After California state regulators shut down 11 fracking wastewater injection wells last July over concerns that the wastewater might have contaminated aquifers used for drinking water and farm irrigation, the EPA ordered a report within 60 days.
It was revealed yesterday that the California State Water Resources Board has sent a letter to the EPA confirming that at least nine of those sites were in fact dumping wastewater contaminated with fracking fluids and other pollutants into aquifers protected by state law and the federal Safe Drinking Water Act.
California, United States (Reuters / Lucy Nicholson)
The letter, a copy of which was obtained by the Center for Biological Diversity, reveals that nearly 3 billion gallons of wastewater were illegally injected into central California aquifers and that half of the water samples collected at the 8 water supply wells tested near the injection sites have high levels of dangerous chemicals such as arsenic, a known carcinogen that can also weaken the human immune system, and thallium, a toxin used in rat poison.
Timothy Krantz, a professor of environmental studies at the University of Redlands, says these chemicals could pose a serious risk to public health: “The fact that high concentrations are showing up in multiple water wells close to wastewater injection sites raises major concerns about the health and safety of nearby residents.”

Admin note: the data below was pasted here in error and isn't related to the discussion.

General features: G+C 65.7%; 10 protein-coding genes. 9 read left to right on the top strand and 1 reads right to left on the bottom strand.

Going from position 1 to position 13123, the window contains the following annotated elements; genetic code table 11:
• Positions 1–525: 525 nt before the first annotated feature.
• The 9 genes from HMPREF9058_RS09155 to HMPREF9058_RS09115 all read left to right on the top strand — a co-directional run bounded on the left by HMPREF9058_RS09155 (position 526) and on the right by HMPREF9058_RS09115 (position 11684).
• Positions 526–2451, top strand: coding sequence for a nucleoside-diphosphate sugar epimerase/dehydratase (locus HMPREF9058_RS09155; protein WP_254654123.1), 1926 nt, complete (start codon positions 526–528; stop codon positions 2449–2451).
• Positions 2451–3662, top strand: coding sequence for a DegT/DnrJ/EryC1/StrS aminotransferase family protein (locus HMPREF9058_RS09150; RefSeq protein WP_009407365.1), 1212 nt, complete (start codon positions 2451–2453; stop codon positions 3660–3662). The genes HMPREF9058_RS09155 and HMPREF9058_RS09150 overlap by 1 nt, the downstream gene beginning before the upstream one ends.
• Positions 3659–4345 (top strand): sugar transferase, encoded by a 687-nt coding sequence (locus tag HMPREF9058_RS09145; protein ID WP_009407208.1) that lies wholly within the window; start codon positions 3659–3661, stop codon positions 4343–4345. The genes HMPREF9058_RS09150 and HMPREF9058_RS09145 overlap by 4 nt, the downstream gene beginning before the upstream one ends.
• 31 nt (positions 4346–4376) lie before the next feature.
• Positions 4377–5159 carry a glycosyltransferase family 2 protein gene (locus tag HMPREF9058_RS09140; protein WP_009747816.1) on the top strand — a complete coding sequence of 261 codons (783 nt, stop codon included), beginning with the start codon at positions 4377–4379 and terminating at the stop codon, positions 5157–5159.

The full extent of the contamination is not yet known. Regulators at the State Water Resources Board said that as many as 19 other injection wells could have been contaminating protected aquifers, and the Central Valley Water Board has so far only tested 8 of the nearly 100 nearby water wells.
Fracking has been accused of exacerbating California’s epic state-wide drought, but the Central Valley region, which has some of the worst air and water pollution in the state, has borne a disproportionate amount of the impacts from oil companies’ increasing use of the controversial oil extraction technique.
News of billions of gallons of fracking wastewater contaminating protected aquifers relied on by residents of the Central Valley for drinking water could not have come at a worse time.
Adding insult to injury, fracking is a water-intensive process, using as much as 140,000 to 150,000 gallons per frack job every day, permanently removing it from the water cycle.
Hollin Kretzmann, an attorney at the Center for Biological Diversity, says these new revelations prove state regulators have failed to protect Californians and the environment from fracking and called on Governor Jerry Brown to take action now to prevent an even bigger water emergency in drought-stricken California.
“Much more testing is needed to gauge the full extent of water pollution and the threat to public health,” Krezmann says. “But Governor Brown should move quickly to halt fracking to ward off a surge in oil industry wastewater that California simply isn’t prepared to dispose of safely.”